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Tuesday 17 January 2017

Review: Midnight in Paris * * *

(12A, limited release)

Paul Whitington

Published 07/10/2011 | 05:00

Woody Allen's most commercially successful film in years, Midnight in Paris, has enjoyed warm US reviews, some of them involving the dread phrase, 'Woody returns to form'. If by that they mean that Allen has rediscovered the sarcastic spark of films such as Annie Hall and Manhattan, they're very much mistaken. But while no masterpiece, Midnight in Paris is a genuinely charming piece of whimsy that unites many of Allen's earliest themes and lacks the unfinished quality that has afflicted so many of his recent films.

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All those films have featured characters that would have been played by Allen himself were he still acting: put-upon men in unhappy relationships who earn a living hacking out stupid screenplays or TV shows and would write that novel if only they could find the time. Owen Wilson plays that part here, and is without doubt the best Woody proxy yet. He is Gil Pender, a successful but unsatisfied Hollywood screenwriter who has come to Paris to celebrate his engagement to Inez (Rachel McAdams), a pretty but hopelessly materialistic middle-class princess.

She has brought her crass parents along, and while Gil wants to do things such as walk along the Seine at night, Inez and co have flashier entertainments in mind. Gil fobs them off to work on his novel, and goes for his midnight walks alone. On one of them, a vintage car pulls up and a group of revellers beckon him inside. They're dressed in 20s clothing, but Gil assumes they're off to a fancy-dress party and opts to go along for the ride.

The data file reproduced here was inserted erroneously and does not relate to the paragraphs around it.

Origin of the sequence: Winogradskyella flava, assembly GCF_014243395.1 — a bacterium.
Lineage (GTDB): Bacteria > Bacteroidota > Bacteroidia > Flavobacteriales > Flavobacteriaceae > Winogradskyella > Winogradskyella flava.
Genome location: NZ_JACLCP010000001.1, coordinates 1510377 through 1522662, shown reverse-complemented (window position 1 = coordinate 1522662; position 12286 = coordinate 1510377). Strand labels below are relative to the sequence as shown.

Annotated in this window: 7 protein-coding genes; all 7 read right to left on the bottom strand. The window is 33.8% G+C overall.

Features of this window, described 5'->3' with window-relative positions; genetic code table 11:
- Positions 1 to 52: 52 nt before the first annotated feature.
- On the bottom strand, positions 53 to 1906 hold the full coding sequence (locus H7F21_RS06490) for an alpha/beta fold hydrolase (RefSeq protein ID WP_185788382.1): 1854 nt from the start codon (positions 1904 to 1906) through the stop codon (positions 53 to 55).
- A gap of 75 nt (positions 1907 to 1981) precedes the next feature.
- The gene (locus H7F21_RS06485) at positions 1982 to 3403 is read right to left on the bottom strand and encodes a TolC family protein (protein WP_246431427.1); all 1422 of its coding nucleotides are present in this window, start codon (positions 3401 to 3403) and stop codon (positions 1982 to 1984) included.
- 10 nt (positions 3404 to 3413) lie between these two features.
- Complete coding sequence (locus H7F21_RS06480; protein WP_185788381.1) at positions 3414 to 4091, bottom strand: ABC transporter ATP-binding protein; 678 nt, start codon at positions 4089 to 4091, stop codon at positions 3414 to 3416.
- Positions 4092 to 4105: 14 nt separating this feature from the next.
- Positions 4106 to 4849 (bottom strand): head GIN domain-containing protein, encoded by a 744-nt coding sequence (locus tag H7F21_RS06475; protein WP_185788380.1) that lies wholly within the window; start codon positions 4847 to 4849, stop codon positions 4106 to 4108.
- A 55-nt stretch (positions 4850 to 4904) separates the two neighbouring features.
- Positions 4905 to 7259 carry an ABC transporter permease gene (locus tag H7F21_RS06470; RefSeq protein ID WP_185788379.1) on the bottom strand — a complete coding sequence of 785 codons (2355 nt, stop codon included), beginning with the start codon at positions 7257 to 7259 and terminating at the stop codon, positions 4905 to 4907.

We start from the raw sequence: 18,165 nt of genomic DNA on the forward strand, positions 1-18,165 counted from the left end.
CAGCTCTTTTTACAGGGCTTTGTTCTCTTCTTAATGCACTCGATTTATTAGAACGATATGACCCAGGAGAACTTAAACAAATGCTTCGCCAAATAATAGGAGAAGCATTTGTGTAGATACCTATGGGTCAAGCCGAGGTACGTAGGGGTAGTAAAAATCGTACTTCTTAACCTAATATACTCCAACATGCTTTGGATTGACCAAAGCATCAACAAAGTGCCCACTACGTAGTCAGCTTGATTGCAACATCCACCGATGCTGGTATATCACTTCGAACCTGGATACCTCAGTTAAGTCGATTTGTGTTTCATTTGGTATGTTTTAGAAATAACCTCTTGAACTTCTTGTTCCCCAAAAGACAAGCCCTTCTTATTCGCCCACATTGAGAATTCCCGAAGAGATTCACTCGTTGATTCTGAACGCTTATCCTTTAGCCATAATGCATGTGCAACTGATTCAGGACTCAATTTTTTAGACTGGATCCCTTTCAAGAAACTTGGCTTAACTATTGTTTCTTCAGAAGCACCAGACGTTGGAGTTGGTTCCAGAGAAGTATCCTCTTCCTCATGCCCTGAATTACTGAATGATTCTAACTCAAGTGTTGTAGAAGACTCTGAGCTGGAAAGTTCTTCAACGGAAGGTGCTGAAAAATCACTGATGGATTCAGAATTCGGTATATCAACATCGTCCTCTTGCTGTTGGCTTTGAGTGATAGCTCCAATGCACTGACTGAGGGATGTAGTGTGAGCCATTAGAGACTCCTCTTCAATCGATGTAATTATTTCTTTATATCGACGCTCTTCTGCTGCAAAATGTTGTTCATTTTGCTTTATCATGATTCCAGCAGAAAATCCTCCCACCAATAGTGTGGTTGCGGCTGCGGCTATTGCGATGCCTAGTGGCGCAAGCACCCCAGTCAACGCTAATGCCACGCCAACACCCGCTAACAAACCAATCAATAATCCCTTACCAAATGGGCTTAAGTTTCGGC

But Gil has been magically transported back to a Paris between the wars to meet heroes such as Hemingway (Corey Stoll), Scott and Zelda Fitzgerald (Tom Hiddleston and Alison Pill) and Gertrude Stein (Kathy Bates). Gil is overjoyed, but when he falls in love he's forced to choose between the present and the past.

Allen's 'grass is always greener' theme is amplified by some hilarious exchanges, as when a young Luis Bunuel rejects as ridiculous the entire premise of The Discreet Charm of the Bourgeoisie. But it's Wilson who makes the whole thing work. His wistful melancholy can undermine more conventional romantic comedies, but it's entirely appropriate here, and there may be more to come from he and Allen.

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